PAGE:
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District Court of Appeal, First District, Division 2, California.


Civ. 12061.

Decided: July 15, 1942

Clark & Heafey, of Oakland, for appellant. Edward J. Silver and Louis B. DeAvila, both of Oakland, for respondent.

Plaintiff sued for damages for the alleged failure of defendant to perform a contract for the purchase of machines equipped with a continuous form sales tag, adaptable for use on the sales counter, and known to the trade as “registers.” The plaintiff had judgment for the full sum prayed for and defendant's appeal attacks the findings as not supported by substantial evidence.

On August 19, 1936, defendant delivered to plaintiff its written order to manufacture two hundred model “A” registers at $10 each, and two hundred model “C” registers, at $11 each. Plaintiff proceeded to manufacture the required number, delivery was made from time to time, payments were promptly made, and on July 22, 1937, the last of the four hundred registers were delivered and defendant was billed for the balance due under the contract. This sum was paid in full, together with miscellaneous charges for dies and other outlays, and nothing further was done under the contract until September, 1939, when plaintiff notified defendant that he was ready to complete the order. This notice was based upon a modification of the order, or contract, of August 19, 1936, whereby a figure “1” was inserted before the figure “2” so that, as to both models the order was changed to read “1200” instead of “200.” The litigation rests upon this modification and the reasons for it.

The complaint alleged that “on August 19, 1936, * * * defendant * * * delivered to plaintiff its written order to manufacture 1200 model ‘A’ registers. * * *” The plaintiff was forced to admit that the allegation was untrue. The trial court found, in accordance with the only credible evidence, that the order pleaded was for two hundred registers of each model. It also found, upon undisputed evidence, that “several months thereafter” the order was changed to call for twelve hundred of each model. It was also found that the four hundred registers were duly manufactured, delivered, and paid for, and that defendant also paid the additional charges for extra dies and material as billed by the plaintiff. Defendant's explanation of the modification of the figures in the contract is that it was done by mutual agreement of the parties to enable plaintiff to exhibit the contract to an eastern manufacturer and thus enable him to establish his credit and build up his trade with that concern. Plaintiff does not directly deny this, but testified that he found that additional dies would be needed and the contract was increased to cover that expenditure. He does not deny, however, that after the modification he billed defendant for his expenditures for extra dies and that these were fully paid for. The plaintiff also testified that throughout his operations under the contract he carried the account upon his books under the heading “Sunset–McKee Sales Job 2169––400 Registers.”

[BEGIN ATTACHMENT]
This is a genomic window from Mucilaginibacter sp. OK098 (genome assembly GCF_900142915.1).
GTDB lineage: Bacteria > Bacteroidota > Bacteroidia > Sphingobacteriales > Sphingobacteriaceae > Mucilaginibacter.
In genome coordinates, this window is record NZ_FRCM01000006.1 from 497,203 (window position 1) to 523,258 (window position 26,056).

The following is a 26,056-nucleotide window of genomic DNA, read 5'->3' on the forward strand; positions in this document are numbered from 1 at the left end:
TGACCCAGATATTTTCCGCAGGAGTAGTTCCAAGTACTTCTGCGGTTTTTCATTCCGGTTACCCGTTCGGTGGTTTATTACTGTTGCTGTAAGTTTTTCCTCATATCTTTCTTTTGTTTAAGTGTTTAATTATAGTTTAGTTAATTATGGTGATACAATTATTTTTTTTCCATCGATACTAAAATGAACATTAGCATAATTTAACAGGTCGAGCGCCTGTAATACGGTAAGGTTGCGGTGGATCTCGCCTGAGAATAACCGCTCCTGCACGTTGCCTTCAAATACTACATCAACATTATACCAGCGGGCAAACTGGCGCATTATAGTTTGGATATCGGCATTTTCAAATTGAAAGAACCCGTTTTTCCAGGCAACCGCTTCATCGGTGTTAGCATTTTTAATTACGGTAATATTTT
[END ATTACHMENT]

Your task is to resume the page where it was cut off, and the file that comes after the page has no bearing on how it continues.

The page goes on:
There is one question of law which calls for discussion and, since that requires a reversal of the judgment, it would serve no purpose to consider other points raised by appellant. The appellant contends that all the evidence supports the defense that the contract was abandoned by mutual consent, and that the trial court erred in failing to find upon this special defense. We are satisfied that the undisputed evidence of the conduct of the parties at the inception of the contract, at the time of its modification some months later, and during all the period of manufacture and sale of the original number of registers, together with the entries in respondent's books of account, all compel a finding that either the parties at no time intended that the contract should call for the manufacture of more than four hundred registers, or that, if such intention had been expressed at any time, it was abandoned by mutual consent. This evidence of the conduct of the parties together with the evidence that respondent for a period of two years, made no effort to manufacture, deliver, or tender any portion of the goods in excess of the original number ordered also compel a finding that respondent did not suffer the damages awarded in the judgment, but that, if any damage resulted from the modification of the contract, or from appellant's failure to comply with such modification, such damage was invited by respondent and hence not subject to recovery.

The judgment is reversed.

NOURSE, Presiding Justice.

STURTEVANT and SPENCE, JJ., concurred.